Ivabradine is a relatively new drug, available in the most of the developed world except the United States, which is used for the treatment of angina. In recent years, reports from abroad indicate that ivabradine may be uniquely useful in relieving the symptoms of IST - as well as some other dysautonomia syndromes such as postural orthostatic tachycardia syndrome (POTS), and vasovagal syncope.
Not only does ivabradine, in early reports, appear highly effective for at least some patients with these conditions, but also it is said to have remarkably few side effects.
Read about the status of ivabradine for IST and other dysautonomias, and where Americans stand who might like to try this drug.
Cryptogenic stroke - a stroke whose cause remains unknown even after a thorough medical workup - is a common problem, accounting for almost 40% of all strokes in the U.S. A chief issue after any cryptogenic stroke is deciding what should be done to try to prevent another stroke - which is hard to do if the underlying cause is unknown.
Recent evidence suggests that episodes of subclinical atrial fibrillation may be responsible for a substantial proportion of cryptogenic strokes. (Here, "subclinical" means that neither the doctor nor the patient suspected that episodes of atrial fibrillation were occurring.) This information is important, since the risk of stroke from atrial fibrillation can be greatly diminished with appropriate treatment.
Everyone knows that hypothyroidism - the condition in which the thyroid gland is not producing enough thyroid hormone - negatively impacts the heart. But evidence is accumulating that a lesser known - and less often recognized - thyroid condition called subclinical hypothyroidism may also increase the risk of cardiac disease. In subclinical hypothyroidism, the thyroid gland is in fact producing a "normal" amount of thyroid hormone - but it has to work extra hard to do so.
Thousands of patients who have had cryptogenic stroke, and are subsequently found to also have a patent foramen ovale (PFO), have undergone PFO closure procedures. While minimally invasive, a PFO closure is not an entirely benign procedure, and can lead to some nasty complications. It is a procedure that should be performed only if there is a strong likelihood that it will lead to a better outcome.
Unfortunately, recent randomized clinical trials have failed to demonstrate a significant reduction in subsequent stroke after PFO closure. And most experts now say that closing PFOs, even after a stroke, should not be done, or should be done only very rarely.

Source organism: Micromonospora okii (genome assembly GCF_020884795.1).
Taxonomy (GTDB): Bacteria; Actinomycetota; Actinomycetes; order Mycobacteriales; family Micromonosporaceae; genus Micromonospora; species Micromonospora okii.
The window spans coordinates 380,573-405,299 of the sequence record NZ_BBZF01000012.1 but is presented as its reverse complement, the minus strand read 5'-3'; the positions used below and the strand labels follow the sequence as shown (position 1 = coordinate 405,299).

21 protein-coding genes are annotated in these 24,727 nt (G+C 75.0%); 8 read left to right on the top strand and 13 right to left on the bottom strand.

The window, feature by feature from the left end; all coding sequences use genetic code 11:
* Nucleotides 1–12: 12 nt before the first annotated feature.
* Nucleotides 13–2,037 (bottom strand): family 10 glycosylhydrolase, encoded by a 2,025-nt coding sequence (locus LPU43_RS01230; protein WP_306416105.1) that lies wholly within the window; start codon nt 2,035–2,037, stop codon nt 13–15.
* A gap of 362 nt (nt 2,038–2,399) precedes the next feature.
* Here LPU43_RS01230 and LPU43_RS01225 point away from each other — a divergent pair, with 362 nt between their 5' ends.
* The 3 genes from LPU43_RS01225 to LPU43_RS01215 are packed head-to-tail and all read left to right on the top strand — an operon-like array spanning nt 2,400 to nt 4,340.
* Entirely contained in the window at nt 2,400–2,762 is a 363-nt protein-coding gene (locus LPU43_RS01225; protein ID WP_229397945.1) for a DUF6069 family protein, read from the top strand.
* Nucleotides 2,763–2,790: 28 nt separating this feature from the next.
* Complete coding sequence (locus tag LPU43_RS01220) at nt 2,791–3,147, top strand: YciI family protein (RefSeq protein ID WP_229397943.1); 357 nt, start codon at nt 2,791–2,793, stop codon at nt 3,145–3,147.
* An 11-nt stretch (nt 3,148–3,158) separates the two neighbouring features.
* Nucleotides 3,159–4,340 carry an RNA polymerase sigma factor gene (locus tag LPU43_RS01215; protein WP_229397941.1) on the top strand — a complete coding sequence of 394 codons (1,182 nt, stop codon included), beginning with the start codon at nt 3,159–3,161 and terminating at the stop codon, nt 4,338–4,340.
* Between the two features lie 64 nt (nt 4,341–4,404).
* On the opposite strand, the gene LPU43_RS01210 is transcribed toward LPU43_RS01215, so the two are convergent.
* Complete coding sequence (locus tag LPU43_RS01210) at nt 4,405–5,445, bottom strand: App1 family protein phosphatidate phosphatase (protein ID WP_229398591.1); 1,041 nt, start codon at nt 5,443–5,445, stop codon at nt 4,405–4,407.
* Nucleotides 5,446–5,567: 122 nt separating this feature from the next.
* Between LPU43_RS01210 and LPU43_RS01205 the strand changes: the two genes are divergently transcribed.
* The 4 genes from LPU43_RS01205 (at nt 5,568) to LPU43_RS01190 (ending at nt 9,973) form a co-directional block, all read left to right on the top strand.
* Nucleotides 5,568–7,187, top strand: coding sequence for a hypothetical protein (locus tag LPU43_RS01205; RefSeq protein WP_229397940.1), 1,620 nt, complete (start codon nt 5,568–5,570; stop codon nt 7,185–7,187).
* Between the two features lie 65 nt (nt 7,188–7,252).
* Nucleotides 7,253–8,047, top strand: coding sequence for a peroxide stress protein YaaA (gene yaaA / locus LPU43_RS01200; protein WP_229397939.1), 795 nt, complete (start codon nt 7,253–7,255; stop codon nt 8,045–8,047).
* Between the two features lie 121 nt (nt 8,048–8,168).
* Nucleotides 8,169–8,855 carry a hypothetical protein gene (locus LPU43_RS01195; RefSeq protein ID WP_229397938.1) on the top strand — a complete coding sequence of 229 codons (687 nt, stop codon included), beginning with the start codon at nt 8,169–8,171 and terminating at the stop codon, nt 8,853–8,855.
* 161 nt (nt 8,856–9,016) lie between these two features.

Still, almost everyone agrees that PFOs do sometimes cause strokes, and that closing PFOs would almost certainly reduce the risk of stroke - if only we could identify those particular patients in whom a PFO poses a real threat. And now, investigators appear to be making progress in identifying this high-risk subset of patients.
During the last several years, lots of cardiologists have treated lots of migraine sufferers who also have a patent foramen ovale (PFO) with PFO closure devices.
But now the data is in. And it should be quite clear to any objective observer (a category which may or may not include said cardiologists) that this practice is no longer justifiable.
Patent foramen ovale (PFO) is a diagnosis that is becoming more and more common - up to 25% of adults have it. PFO is said to increase the risk of stroke, and has been implicated as a cause for migraine headaches. As a result, patients are being asked to undergo an invasive procedure to close their PFOs. But is this common echocardiographic finding really as significant as all that?
Most strokes are caused by an interruption in blood flow to part of the brain, producing damage to that portion of the brain. Usually, the blood flow is disrupted by a clot that forms in the blood vessel (a thrombus), or a clot that travels to the brain from elsewhere (an embolus). Subsequent treatment for a given patient depends on identifying the specific cause of the interruption in blood flow.
But, despite best efforts, in up to 40% of patients with stroke, the specific cause cannot be identified. These patients are said to have had a "cryptogenic stroke." A number of issues need to be taken into account when deciding on therapy for a person who has had a cryptogenic stroke.
Statins have become a mainstay in preventive cardiology. A large number of clinical trials have demonstrated that statins, in high-risk patients, can substantially reduce the risk of subsequent cardiovascular events.
So how can it be that the benefits of statins have not been proven in women?
We have known for a long time that eating too much sugar is bad for us. But now, a new study says that consuming even what most of us might consider moderate amounts of sugary foods significantly increases our risk of cardiovascular death. If you love her, guys, pass on the candy and go for the flowers.
While therapy with aspirin is known to benefit patients with coronary artery disease, evidence that it significantly helps people who have heart failure has been more difficult to come by.
A new study, published last week, suggests that aspirin may indeed improve the survival of patients with heart failure - but only at doses substantially lower than have been typically used in practice, or in prior clinical trials.